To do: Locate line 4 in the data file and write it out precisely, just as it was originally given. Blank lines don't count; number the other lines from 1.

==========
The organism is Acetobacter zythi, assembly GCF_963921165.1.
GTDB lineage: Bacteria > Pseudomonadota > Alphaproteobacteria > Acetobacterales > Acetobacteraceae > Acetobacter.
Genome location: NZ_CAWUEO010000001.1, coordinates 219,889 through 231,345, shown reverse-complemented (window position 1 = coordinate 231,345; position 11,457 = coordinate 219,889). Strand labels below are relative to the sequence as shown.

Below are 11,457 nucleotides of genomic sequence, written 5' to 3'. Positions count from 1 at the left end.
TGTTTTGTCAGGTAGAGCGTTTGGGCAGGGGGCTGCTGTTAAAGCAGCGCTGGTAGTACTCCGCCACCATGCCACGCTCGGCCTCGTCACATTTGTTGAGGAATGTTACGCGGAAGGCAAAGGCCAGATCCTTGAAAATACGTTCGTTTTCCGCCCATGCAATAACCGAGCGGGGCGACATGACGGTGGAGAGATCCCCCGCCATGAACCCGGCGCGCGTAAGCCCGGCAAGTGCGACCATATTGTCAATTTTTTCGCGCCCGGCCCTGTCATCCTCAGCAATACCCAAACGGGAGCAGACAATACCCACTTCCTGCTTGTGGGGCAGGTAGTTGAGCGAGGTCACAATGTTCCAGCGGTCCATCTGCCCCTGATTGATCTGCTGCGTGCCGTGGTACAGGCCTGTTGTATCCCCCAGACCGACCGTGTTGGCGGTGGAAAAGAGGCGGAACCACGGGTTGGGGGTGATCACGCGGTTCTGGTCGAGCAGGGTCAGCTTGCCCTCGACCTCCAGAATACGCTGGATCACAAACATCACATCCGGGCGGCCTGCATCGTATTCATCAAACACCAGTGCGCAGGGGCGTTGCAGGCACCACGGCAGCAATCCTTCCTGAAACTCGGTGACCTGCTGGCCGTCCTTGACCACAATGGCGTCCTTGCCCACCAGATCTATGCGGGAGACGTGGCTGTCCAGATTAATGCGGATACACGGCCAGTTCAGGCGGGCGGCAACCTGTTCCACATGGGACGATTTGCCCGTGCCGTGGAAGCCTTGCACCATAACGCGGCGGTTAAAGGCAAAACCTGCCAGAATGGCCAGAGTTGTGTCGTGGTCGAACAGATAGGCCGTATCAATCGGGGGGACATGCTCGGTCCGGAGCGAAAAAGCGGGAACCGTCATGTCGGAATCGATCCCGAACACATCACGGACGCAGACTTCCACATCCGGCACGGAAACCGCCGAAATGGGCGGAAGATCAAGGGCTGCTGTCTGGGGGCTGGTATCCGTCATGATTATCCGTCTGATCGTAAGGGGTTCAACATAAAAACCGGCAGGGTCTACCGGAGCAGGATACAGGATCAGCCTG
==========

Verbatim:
Below are 11,457 nucleotides of genomic sequence, written 5' to 3'. Positions count from 1 at the left end.